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La Veta opposes wind farm

by Carol Dunn

LA VETA- At its November 3 meeting, the La Veta Town Board went on record as opposed to the RES application for the Silver Mountain wind energy development near La Veta.  The Town’s letter to the County Commissioners cites the project’s proximity to Town, its impact on views, related noise, lights, and traffic.  The letter points out that the project is in conflict with the County’s 1999 land development guidelines, which specify an energy development corridor east of I-25.  The letter further suggests a moratorium on wind energy development applications until the County’s new land development guide is finished.  Schmidt said one risk of wind energy development is reducing the revenue stream from tourists who come to this area for the uncluttered landscape.  “This compromises the scenic integrity of our area,” Schmidt said.  “There may be a temporary gain – maybe – and I think that’s a big ‘if’.”  Because he sits on the Planning & Zoning Commission, Trustee Dale Davis abstained from voting.  The P&Z public hearing will be Nov. 17, 2009.

    After studying cost overruns, adds, upgrades and damages, GMS Engineering has recommended that the Town pay Pate Construction $72,482.36 of the approximate $100,000 it is expecting as final payment on the water/sewer project, thus closing the project.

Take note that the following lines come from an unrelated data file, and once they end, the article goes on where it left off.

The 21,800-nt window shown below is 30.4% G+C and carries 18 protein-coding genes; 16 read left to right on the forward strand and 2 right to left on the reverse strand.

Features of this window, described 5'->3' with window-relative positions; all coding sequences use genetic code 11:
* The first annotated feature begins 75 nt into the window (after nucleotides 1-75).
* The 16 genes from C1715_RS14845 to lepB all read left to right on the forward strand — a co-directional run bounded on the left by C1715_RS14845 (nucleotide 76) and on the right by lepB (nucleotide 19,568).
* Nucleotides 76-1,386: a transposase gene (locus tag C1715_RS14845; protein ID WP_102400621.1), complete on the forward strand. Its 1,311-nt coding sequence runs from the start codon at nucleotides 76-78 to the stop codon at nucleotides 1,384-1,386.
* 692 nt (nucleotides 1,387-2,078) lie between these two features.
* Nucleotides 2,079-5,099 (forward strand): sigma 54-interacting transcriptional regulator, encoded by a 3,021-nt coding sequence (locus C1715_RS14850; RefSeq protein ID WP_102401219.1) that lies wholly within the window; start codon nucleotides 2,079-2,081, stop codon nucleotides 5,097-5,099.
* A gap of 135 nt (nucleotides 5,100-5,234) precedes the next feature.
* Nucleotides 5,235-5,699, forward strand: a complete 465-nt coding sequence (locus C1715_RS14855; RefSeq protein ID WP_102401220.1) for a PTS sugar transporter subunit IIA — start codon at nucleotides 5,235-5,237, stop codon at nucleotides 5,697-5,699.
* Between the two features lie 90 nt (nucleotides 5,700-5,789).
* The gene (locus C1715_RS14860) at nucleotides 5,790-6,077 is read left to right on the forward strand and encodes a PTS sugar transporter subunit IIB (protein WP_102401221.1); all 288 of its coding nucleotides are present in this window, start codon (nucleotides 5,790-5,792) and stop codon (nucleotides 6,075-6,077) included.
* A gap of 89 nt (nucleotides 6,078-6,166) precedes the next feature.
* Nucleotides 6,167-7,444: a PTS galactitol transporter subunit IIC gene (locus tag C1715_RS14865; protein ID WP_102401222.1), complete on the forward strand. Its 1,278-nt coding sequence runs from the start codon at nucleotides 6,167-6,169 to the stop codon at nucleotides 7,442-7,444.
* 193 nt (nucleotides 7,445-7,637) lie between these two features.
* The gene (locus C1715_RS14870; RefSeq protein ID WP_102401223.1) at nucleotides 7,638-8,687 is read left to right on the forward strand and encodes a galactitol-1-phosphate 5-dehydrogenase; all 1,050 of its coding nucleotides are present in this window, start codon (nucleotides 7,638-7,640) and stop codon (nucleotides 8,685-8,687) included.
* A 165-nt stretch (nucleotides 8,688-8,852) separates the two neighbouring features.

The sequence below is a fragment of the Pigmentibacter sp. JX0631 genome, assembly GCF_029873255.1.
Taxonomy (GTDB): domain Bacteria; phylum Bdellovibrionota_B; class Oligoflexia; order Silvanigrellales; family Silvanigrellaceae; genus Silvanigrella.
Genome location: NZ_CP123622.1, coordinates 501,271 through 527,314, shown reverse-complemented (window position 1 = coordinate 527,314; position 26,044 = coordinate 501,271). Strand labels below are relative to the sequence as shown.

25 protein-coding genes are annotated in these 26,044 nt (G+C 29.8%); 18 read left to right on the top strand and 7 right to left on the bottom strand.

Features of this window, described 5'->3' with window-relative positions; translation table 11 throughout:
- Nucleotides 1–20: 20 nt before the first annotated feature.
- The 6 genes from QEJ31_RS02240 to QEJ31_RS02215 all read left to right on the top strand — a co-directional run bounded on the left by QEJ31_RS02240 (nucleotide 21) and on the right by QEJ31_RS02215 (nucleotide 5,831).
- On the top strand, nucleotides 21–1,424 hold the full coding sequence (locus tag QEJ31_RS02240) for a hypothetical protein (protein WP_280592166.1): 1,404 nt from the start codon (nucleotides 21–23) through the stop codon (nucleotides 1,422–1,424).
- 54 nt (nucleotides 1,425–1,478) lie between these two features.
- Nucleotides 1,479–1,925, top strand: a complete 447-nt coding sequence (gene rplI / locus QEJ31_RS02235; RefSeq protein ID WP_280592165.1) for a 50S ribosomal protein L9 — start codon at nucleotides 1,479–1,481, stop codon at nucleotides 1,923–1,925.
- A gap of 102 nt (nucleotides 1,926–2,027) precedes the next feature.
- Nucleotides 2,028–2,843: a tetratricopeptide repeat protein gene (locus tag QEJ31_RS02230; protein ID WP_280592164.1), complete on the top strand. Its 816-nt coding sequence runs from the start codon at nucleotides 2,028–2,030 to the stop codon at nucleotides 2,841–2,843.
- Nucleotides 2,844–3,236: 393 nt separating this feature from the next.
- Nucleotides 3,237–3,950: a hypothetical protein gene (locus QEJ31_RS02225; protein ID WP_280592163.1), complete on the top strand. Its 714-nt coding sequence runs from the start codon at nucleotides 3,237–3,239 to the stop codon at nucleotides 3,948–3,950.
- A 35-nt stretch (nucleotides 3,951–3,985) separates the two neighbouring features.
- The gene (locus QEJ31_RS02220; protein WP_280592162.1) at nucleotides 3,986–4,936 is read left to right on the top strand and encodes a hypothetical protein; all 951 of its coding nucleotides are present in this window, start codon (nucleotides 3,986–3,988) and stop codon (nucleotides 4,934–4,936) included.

Pat McMahon spoke with the Board about getting a water tap on land between Moore Street and the tracks.  She explained that the lease is expiring for Nanda Ghan’s Restaurant, a popular lunch spot for train passengers, and the Railroad is interested in helping keep the Restaurant in business.  However, the land would be “extraterritorial,” and there is a moratorium on providing water to such areas.  Part of the land would be on railroad right-of-way.  “Can they sell that?” asked Mayor Pro-tem Dawn Blanken.  The Board recommended McMahon check with the National Transportation and Safety Board to see if a building is allowed that close to railroad tracks.  Explaining her quest to find a place to house the restaurant, McMahon said, “Everything has issues.”